The Department of Energy and Environmental Protection recommends that homeowners play an active role in ensuring that their oil system is properly maintained on an annual basis. They also give helpful tips on how to evaluate the health of their oil system.
Residential home heating oil tanks can be found:
- In a home’s basement
- Outside, above ground, near the house
- Buried in close proximity to the house
Annual Service; service boiler, oil line and visual inspection of the tank. Indoor tanks rust from the inside out.
- Insure oil lines have a protective sleeve
- Inspect tank legs for damage
- Check for leaks at filters and valves, look for drips
- Examine gauge for leaks and cracks
- Check the condition of the oil tank. Look for blisters, wet spots, rust, dents, bulges or drips.
- Excessive amounts of oil usage may indicate leak
Considerations for oil tank replacements:
- Underground tanks made of unprotected steel have a life of approximately 15 years
- Outside, above ground tanks have a life of approximately 25 years, depending upon conditions
- Indoor tanks have a life of approximately 30 years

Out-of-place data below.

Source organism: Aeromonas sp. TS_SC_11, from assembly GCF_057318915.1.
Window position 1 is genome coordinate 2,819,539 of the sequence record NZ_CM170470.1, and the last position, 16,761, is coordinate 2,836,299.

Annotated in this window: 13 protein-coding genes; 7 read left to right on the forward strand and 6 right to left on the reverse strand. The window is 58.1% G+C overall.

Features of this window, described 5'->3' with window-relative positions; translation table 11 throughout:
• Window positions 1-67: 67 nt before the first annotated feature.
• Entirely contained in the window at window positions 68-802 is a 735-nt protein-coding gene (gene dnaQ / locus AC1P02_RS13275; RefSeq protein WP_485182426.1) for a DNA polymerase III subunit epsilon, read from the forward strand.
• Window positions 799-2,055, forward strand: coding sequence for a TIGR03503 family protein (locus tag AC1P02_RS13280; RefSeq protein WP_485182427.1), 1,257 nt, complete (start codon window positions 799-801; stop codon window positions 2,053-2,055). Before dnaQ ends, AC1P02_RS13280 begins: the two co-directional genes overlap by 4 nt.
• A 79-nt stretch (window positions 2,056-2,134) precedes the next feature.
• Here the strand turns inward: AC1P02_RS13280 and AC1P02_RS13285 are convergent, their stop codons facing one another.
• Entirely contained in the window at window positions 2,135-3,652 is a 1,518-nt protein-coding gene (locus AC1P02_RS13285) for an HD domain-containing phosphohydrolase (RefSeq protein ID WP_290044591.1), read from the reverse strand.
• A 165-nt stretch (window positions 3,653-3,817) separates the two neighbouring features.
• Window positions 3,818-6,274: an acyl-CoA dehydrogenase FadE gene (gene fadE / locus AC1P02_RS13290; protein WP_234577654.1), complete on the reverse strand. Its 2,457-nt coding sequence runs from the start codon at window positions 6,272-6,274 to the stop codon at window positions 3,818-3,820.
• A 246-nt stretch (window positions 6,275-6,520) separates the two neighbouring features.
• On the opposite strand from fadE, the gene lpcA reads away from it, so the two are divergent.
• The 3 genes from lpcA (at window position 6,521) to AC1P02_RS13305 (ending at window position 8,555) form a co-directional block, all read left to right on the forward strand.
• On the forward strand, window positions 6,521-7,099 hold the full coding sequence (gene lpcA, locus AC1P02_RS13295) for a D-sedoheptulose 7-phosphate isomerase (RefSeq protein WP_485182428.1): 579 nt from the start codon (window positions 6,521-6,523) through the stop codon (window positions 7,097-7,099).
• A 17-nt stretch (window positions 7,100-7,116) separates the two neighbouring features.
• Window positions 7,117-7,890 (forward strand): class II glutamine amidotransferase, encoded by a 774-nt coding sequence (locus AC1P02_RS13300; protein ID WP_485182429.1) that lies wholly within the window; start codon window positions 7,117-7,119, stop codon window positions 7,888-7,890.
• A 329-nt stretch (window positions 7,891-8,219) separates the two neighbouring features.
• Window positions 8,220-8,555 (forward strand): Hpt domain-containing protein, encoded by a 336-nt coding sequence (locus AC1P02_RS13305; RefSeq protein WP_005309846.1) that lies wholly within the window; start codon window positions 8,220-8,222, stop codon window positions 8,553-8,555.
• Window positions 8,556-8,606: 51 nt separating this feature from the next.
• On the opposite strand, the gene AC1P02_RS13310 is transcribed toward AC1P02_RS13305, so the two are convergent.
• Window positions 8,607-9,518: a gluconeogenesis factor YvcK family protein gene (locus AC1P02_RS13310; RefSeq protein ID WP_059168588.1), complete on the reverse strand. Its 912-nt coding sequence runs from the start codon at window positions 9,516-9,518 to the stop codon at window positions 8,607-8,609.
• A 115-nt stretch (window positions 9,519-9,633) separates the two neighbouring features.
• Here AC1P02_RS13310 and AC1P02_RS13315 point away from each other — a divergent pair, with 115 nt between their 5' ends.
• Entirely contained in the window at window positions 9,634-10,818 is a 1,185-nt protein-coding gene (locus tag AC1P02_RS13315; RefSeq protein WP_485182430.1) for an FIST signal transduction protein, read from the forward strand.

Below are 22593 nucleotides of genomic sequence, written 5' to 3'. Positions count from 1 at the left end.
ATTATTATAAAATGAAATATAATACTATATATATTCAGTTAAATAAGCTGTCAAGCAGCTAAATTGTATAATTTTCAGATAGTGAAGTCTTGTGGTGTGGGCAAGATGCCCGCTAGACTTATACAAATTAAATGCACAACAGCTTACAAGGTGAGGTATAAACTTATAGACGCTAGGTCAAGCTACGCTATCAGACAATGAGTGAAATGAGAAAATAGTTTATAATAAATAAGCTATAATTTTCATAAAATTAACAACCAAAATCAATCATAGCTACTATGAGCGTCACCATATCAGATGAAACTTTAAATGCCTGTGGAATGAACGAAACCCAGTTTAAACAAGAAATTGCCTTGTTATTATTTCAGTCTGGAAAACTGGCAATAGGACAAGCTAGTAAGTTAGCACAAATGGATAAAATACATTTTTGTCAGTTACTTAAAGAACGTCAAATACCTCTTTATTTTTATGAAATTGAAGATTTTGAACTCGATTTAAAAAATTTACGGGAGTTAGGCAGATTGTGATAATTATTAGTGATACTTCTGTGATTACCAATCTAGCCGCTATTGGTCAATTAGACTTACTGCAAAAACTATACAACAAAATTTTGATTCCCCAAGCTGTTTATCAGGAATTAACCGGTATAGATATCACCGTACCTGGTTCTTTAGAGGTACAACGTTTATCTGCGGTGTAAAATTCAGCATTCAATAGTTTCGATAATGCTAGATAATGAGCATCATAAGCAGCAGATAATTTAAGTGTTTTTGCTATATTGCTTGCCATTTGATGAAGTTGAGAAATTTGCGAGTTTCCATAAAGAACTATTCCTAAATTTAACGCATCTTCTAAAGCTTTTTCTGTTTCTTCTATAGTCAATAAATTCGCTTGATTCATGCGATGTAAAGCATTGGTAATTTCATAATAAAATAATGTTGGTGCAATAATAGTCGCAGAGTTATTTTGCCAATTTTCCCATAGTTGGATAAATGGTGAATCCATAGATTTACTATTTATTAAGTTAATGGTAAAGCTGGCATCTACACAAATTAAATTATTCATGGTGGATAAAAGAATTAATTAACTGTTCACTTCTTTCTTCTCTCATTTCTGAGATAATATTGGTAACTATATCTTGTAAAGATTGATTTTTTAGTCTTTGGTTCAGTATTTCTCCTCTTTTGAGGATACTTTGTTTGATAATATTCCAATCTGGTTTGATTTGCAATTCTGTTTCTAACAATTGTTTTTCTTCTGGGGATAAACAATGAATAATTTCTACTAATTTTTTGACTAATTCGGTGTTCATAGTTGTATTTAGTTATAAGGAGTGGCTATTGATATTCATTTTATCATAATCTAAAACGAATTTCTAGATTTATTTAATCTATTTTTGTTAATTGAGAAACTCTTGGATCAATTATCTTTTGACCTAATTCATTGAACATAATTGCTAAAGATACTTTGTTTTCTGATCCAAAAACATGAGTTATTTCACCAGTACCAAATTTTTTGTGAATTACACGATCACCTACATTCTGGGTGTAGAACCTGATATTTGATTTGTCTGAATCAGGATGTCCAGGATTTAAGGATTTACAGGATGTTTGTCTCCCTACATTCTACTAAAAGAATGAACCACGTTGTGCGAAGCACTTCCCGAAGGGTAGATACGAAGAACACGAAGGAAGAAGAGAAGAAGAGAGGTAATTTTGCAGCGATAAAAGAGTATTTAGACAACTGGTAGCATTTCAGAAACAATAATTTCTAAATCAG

Record-keeping for Home Sales
Home buyers and banks frequently want assurances that underground tanks did not leak or that any leak has been cleaned up prior to closing. When you remove an underground oil tank hire a registered contractor. The contractor should remove the tank and collect soil samples to be delivered to a Connecticut certified laboratory where they will be analyzed for extractable petroleum hydrocarbons (ETPH). Tanks and excavation should be photographed if possible. The contractor should provide a report including the lab results documenting the tank removal and soil sample results. Keep these documents in a safe place. The Fire Marshal’s office stores these records as well.
For questions regarding this information or any fire safety topics please call the New Canaan Fire Marshal’s Office at 203-594-3030.